(b) The filing fee shall be requested by the LLU when it has determined that the consumer’s application is complete and
that it complies with this subchapter and the Lemon Law.
13:45A-26.9 Processing of applications
(a) Submitted applications shall be reviewed by the LLU for completeness and compliance with the Lemon Law and
this subchapter.
1. Incomplete applications shall be promptly returned for completion to the consumer.
2. Applications not in compliance with this subchapter and the Lemon Law (including but not limited to the
required number of repair attempts or the number of days out of service) will be rejected. The reason for the
rejection will be sent to the consumer. No judgment will be made by the LLU as to whether the claimed
defect(s) are substantiated by the evidence or whether they substantially impair the use, market value or safety
of a motor vehicle.
(b) Upon receipt of the filing fee of $50.00, the application shall be date-stamped to indicate its acceptance for dispute
resolution.
13:45A-26.10 Notification and scheduling of hearings
(a) Within 10 days after the effective date of this subchapter, each manufacturer of motor vehicles sold or leased in New
Jersey shall forward to the Division of Consumer Affairs, Lemon Law Unit, the name, address, and telephone number
of the person designated by the manufacturer to receive notices under this dispute resolution process. It shall be
the duty of the manufacturer to update this information, as necessary.
(b) On the day that an application is accepted for resolution by the LLU, a notice shall be sent by certified mail, return
receipt requested by the LLU to the consumer and manufacturer’s designee. This notice shall indicate that the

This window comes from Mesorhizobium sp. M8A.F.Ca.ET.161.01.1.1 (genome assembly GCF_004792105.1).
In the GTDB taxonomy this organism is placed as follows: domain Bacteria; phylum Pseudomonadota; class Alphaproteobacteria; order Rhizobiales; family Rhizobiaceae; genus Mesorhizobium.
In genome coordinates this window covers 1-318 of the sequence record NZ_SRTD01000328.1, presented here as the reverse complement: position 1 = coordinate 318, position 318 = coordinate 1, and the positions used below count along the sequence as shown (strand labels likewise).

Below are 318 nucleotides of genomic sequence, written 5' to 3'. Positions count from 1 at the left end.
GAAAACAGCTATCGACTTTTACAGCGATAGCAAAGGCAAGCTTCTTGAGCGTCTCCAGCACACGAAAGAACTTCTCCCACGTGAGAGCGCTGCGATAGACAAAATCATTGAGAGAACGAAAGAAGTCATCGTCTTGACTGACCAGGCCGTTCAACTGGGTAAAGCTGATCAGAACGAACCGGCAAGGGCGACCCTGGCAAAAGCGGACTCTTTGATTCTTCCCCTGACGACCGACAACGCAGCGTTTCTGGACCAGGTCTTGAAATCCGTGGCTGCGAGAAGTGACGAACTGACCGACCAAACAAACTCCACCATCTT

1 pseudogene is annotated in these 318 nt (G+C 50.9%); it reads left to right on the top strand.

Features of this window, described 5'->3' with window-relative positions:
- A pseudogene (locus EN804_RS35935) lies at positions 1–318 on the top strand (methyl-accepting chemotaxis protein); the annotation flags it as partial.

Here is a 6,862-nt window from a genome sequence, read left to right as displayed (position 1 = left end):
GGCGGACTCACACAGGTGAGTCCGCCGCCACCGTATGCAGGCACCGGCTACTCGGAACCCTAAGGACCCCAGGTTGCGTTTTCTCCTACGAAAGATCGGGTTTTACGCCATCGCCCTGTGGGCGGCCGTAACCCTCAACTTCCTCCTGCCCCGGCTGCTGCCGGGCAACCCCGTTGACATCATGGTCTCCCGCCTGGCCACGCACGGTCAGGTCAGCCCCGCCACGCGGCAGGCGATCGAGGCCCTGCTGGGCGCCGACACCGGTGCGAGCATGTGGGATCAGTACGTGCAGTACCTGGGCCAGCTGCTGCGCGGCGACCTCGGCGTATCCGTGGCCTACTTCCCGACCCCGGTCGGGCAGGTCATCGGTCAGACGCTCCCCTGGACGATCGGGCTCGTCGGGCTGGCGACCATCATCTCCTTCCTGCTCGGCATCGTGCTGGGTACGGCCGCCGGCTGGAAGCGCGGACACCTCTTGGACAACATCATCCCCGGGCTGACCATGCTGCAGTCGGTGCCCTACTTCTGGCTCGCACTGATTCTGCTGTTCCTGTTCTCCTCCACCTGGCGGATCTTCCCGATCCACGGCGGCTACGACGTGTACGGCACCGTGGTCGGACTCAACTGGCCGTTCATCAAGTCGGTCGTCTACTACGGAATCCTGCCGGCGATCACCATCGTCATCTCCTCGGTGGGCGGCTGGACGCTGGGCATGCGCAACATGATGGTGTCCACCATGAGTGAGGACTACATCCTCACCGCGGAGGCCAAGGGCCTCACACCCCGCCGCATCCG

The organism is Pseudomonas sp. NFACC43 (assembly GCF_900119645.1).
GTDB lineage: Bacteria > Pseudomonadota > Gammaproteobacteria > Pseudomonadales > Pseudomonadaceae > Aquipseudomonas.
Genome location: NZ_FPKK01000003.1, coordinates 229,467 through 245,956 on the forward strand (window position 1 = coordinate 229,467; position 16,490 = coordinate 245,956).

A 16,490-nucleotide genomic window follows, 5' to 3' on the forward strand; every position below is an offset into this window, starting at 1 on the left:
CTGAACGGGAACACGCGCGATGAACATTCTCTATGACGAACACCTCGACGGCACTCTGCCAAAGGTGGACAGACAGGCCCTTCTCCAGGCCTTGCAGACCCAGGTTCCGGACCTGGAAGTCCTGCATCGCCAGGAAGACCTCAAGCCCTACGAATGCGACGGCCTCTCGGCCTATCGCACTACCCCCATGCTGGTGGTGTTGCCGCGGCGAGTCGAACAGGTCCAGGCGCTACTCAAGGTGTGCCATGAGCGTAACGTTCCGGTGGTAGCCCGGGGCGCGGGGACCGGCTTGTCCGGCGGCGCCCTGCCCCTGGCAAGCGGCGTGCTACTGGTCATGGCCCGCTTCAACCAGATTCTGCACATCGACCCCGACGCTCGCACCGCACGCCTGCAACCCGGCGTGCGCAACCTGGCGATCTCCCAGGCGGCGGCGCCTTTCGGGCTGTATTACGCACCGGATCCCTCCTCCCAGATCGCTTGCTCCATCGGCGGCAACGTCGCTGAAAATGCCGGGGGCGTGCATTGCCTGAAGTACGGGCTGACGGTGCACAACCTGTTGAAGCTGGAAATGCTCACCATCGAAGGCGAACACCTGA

consumer’s request for resolution has been accepted, and shall provide general information about the resolution
process.
(c) The LLU shall immediately thereafter refer an accepted application for dispute resolution to the OAL and arrange a
hearing date acceptable to all parties. The dispute resolution shall be conducted as a contested case by the OAL in
accordance with the Administrative Procedure Act, N.J.S.A. 52:14B-1 et seq., the Uniform Administrative Procedure
Rules, N.J.A.C. 1:1, and Special Rules, N.J.A.C. 1:13A.
(d) The date of the hearing shall be no later than 20 days from the date of the notice of acceptance unless a later date is
agreed to by the consumer.
(e) Notice of the date, time, and location of the hearing shall be mailed by the OAL to both parties.
(f) A copy of the application materials shall be sent by the LLU simultaneously with the notice of acceptance of the
application, to the manufacturer’s designee. Within 10 days of the notice of acceptance of the consumer’s application
for dispute resolution, the manufacturer shall mail by certified mail, return receipt requested, to the consumer
and to the Clerk of the Office of Administrative Law at 185 Washington Street, Newark, New Jersey 07102, a
response to each of the statements set forth in the consumer application.
(g) Applications by the consumer or the manufacturer with consent of the consumer for adjournments or rescheduling of
the hearing shall be made in accordance with N.J.A.C. 1:1-9.6.
13:45A-26.11 Computation of refund
(a) The refund claimed by a consumer pursuant to section 4(a) of the Lemon Law, whether through the Division of
Consumer Affairs automotive dispute resolution system or a manufacturer’s informal dispute resolution process,
shall include:
1. The total purchase or lease price of the motor vehicle including finance charges, sales tax, license fees, registration
fees, and any stated credit or allowance for the consumer’s used motor vehicle, provided that:
i. The full refund of purchase price that may be claimed by a consumer under section 4(a) shall not include any
portion of a stated credit or allowance for the consumer’s used motor vehicle that grossly exceeds the true
value of the consumer’s used motor vehicle.
ii. During the Office of Administrative Law hearing, a manufacturer may challenge the stated credit or allowance